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Are most compilers able to check if an addition operation that was performed earlier in the code resulted in a carry?

For example:

unsigned int n = 0xFFFFFFFF; // 8 F's
// doing some stuff here ... 
n = n + 1;
// doing some stuff here, without changing the value of @var n
if (n > UINT_MAX) {
  // n has a carry
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Yes, lots of compilers can generate code to detect this automatically. Not a C compiler though. –  Hans Passant Jul 28 '10 at 19:33
Nice, helpful & cynical comment Hans –  Dor Jul 28 '10 at 19:35
Both Ian Wetherbee & Scott M. were helpful, but Ian answered first so I accept his answer and upvote Scott's answer. Thank you all –  Dor Jul 28 '10 at 19:49
My DEC Alpha has no carry flag: en.wikipedia.org/wiki/DEC_Alpha#Condition_codes –  Nordic Mainframe Jul 28 '10 at 19:55

3 Answers 3

up vote 2 down vote accepted

Unsigned ints will wrap around to 0 in your example (assuming your c implementation uses 32 bit unsigned ints). The compiler can't tell if they wrap around, you need to check your result to see.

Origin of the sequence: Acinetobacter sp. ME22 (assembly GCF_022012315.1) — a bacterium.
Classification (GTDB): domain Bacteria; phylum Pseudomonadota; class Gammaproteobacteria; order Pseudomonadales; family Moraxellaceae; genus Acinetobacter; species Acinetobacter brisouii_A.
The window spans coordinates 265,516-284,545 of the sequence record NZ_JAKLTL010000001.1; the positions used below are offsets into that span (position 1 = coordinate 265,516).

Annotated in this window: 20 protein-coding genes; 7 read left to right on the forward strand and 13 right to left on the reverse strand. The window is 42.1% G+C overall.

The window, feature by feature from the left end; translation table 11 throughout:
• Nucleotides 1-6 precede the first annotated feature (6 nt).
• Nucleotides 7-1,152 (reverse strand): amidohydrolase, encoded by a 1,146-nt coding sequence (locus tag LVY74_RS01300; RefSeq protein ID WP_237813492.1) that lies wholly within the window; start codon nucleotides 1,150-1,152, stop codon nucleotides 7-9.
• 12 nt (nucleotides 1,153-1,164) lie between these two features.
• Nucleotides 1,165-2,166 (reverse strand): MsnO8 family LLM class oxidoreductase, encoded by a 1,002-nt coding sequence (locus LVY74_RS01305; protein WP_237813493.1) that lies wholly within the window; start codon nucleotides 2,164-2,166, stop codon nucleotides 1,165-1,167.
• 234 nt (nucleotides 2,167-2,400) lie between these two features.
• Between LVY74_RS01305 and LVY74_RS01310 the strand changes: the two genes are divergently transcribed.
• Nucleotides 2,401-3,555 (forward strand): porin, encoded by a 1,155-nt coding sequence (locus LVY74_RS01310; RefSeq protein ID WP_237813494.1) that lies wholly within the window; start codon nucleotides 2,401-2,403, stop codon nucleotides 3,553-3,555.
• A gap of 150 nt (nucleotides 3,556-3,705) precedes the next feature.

if (n > n + 1) { /* wrap around */ }
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Normally in C the way to tell if overflow occurred (at least with unsigned ints) is if the result of an addition is less than either of the operands. This would indicate an overflow. To the best of my knowledge there is no exception or notification of an overflow.

quick google search:


Unfortunately, there is no way to access this carry bit from C directly.

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That is a runtime condition so is not in the domain of the compiler. In fact the CPU state of the carry operation will be lost with the next instruction that affects flags.

You need to detect such overflows in your program code.

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Would the compiler store the result of the operation of n = n + 1 in a hidden variable and use it later in the condition (just like the compiler does sometimes in C++, with other cases) ? –  Dor Jul 28 '10 at 19:33
The machine instructions that make up n = n + 1 will affect the CPU flags. The compiler will generate code that takes flags into account if the operation requires it (variable larger than register size, for example). Beyond that sequence point it won't. –  Amardeep Jul 28 '10 at 19:43
OK, 10x, +1 to you too –  Dor Jul 28 '10 at 19:51

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